A minister sacked by Wales’ First Minister amid claims she leaked information to the press has broken her silence, telling the Senedd her side of the story.

Hannah Blythyn, the Labour MS who has represented Delyn since 2016, reiterated her vehement denial of the allegations made by Vaughan Gething.

She was accused of leaking messages between ministers which revealed the first minister deleted Covid-era texts to swerve freedom of information legislation.

Mr Gething has resisted opposition calls to publish the evidence behind his decision to dismiss the then-minister for social partnership.

Ms Blythyn has been on leave and her personal statement was the first time she has spoken in the chamber, or Siambr, since her sacking in May.

Describing it as a privilege to serve in government – “particularly under Mark Drakeford” – she said: “This is not a statement that is easy for me to make, nor one that I take lightly.

“Indeed, there were times in the not-too-distant past when I’m not sure I would or could stand and speak in this Siambr again.

“I do so today because I know my removal from government has been a focus of discussion in this place while I have not been here.

“I also feel a responsibility to those closest to me and my many constituents who have demonstrated great patience, understanding and confidence in me….

“I know I can look all my colleagues who sit on these benches in the eye and say I have never leaked or briefed the media about any of you.

“In fact, I can say to everyone in this Siambr.

“Whilst I will not share the detail, I will wish to share that I have formally raised concerns about the process by which I was removed from government.”

Ms Blythyn said she was not being shown any alleged evidence before being sacked, made aware she was under investigation nor advised she had broken the ministerial code.

She told the Senedd: “I absolutely recognise and respect that it is within the gift of any first minister to appoint and remove members of their government.

“I understand the nature of politics, I completely accept that. I raise concerns not out of self-interest but because I fundamentally believe in devolution and public service.”

In closing, she said: “In spite of the challenges and difficulties – perhaps because of them – I feel a renewed sense of commitment to the politics of public service and a real determination to continue to contribute to devolved democracy, my community and our country.”

She added: “I have very real concerns that lessons have not been learned from the past.

“Proper process not only needs to be in place and followed to ensure the dignity and respect of individuals but also to uphold the integrity of the civil service and the office of First Minister.

“I want to take a moment to reflect on something that is very personal and somewhat difficult for me but I feel it’s important to say for the sake of how we do politics.

“I know there has been speculation about my circumstances and whether I have been well enough to work.

“This has ranged from tantamount to misinformation and what can be put down to misunderstanding.”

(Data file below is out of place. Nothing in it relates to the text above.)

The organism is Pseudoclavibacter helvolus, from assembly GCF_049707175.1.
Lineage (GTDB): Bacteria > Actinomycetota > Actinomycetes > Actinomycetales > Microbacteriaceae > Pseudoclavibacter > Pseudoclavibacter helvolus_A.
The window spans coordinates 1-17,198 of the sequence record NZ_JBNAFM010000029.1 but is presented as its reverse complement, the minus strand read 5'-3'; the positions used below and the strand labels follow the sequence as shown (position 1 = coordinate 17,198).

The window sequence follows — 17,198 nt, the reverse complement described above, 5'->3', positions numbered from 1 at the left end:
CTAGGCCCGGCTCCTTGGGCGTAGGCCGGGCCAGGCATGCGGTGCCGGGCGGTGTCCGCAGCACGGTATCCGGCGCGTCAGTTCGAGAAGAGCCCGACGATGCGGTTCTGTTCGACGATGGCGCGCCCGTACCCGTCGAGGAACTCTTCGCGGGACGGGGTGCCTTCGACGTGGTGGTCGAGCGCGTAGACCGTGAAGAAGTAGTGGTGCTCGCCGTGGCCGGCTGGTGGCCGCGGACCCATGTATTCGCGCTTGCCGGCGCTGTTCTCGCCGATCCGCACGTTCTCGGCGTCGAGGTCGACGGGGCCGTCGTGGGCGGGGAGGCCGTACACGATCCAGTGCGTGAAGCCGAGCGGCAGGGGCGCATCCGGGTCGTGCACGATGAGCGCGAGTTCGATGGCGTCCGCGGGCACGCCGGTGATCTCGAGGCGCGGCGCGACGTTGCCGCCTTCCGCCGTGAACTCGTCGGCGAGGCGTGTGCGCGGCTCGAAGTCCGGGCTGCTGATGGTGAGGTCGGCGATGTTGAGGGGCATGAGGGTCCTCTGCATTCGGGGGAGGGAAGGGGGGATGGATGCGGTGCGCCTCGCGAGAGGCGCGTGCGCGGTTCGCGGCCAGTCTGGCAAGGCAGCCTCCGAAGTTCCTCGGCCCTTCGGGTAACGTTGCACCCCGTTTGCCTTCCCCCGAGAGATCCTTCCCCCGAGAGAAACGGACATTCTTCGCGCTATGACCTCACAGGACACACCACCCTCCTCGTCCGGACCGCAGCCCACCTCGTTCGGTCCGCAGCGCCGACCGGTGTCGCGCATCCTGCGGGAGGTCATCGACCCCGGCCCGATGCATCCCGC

Ms Blythyn told the chamber the past few months have taken a toll on her mental health as she called for a kinder politics.

She said: “It should not be surprising that what happened has been hugely detrimental to me on a personal level and led to acute anxiety and stress.

“I have never been signed off work before …. there was a point when the thought of putting my camera on to vote and seeing you all literally took my breath away.

“I share this now not in search of sympathy, I don’t want people’s sympathy, but because my recent experience has brought home to me that while we all ‘talk the talk’ on mental health, there is still more to do to improve our understanding and the impact that it has on individuals and their ability to do things we would ordinarily take for granted.

“Sadly, I think sometimes we get so caught up in the politics that we don’t always think about the person.”

Immediately following her sacking, Ms Blythyn wrote on social media: “I am deeply shocked and saddened by what has happened.

“I am clear and have been clear that I did not, nor have I ever leaked anything.

“Integrity is all in politics and I retain mine.”

In a statement at the time, the First Minister said: “It is of vital importance we are able to maintain confidence among government colleagues, so we work as one to focus on improving the lives of the people in Wales.”

Mr Gething kept the door open for his Labour colleague to return to government in future, praising her work on fire services and Wales’ LGBTQ+ action plan.

Martin Shipton, associate editor of Nation.Cymru, penned an article in early May, accusing the first minister of misleading the UK Covid inquiry by not admitting to deleting records.

In a ministerial group chat in August 2020, Mr Gething, the then-health minister, wrote in the leaked iMessage: “I’m deleting the messages in this group.

“They can be captured in an FoI [freedom of information] and I think we are all in the right place on the choice being made.

Ms Blythyn, a trade unionist from Connah’s Quay, supported Mr Gething’s opponent Jeremy Miles in the Labour leadership race after Mark Drakeford stood down.

The left-winger, who has been tipped as a potential future Welsh Labour leader, served as deputy minister for housing, local government and the environment under the former First Minister.